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PBA Xtra


BJI INTERVIEW WITH RANDY PEDERSEN


A perfect miss: One of the PBA’s most gut-wrenching fi nishes was at the 1995 PBA Touring Players Championship, when Pedersen, needing a strike (plus six) to clinch the title against Ernie Schlegel, threw a perfect shot, only to leave a solid 8 pin.


opening the tournament with a 144 in the fi rst game of qualifying. “I went into that event just trying


not to make a fool of myself, and then, when I started with a 144, I was like ‘Well, too late for that,’” Pedersen says. Now the only fools are those who


doubted him. “I didn’t think this would ever hap- pened again,” he tweeted after the win. Pedersen may well have convinced himself it never would happen again, but that was before he made the two- hour drive from his native Clermont, Fla., to Deland, Fla., where a Dr. Holman took a good look at his left knee, the one a previous doctor had left bone-


on-bone after a second surgery, and had one word for him: robots. Pedersen barely could walk on that


knee by then, so he was up for any- thing. Even robots. “It’s basically considered a partial


replacement,” he says of a surgical pro- cedure that involved robotic arms, an- tennas, and various other devices that made the experience seem like some- thing straight out of some sci-fi novel. And it all might have felt like fi ction,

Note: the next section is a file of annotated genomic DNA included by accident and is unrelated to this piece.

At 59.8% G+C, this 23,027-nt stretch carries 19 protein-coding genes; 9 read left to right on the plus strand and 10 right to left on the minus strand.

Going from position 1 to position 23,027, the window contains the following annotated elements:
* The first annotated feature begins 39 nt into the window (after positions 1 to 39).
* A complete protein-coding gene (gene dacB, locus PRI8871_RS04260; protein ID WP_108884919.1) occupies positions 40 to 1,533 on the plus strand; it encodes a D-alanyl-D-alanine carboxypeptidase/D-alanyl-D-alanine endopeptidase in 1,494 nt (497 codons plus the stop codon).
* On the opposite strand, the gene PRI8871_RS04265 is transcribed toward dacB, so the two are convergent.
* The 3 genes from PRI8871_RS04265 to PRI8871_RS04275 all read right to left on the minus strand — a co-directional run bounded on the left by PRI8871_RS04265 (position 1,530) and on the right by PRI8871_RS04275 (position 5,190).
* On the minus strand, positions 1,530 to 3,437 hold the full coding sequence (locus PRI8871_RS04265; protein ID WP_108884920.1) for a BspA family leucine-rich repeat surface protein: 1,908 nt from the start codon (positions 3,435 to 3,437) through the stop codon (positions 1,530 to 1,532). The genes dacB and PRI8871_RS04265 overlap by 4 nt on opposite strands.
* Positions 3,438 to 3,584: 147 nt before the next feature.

too, if only the results were not so real. A year later, that pain in his knee he thought he would live with for the rest of his life was totally gone. He picked up a ball again and averaged 234 in league at Clermont Bowl, punctuated


He’s still got it: Bowling in his fi rst PBA event in six years, Pedersen surprised the fi eld by winning the PBA50 Dayton Classic in Dayton, Ohio.


by a couple perfectos and an 800 series. Pedersen was not about to call it a


comeback. Then he took Irwin up on his off er to bowl the PBA50 Tour stop in Dayton. Now he is not just calling it a comeback; he is ready to tell you that he’s been here for years. “It’s defi nitely changed my outlook


and obviously gotten the competitive- ness in me going again,” says Pedersen. “I think that I would be lying now if I didn’t expect to do well. I’m going out there with the expectation of winning.”


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June 2013


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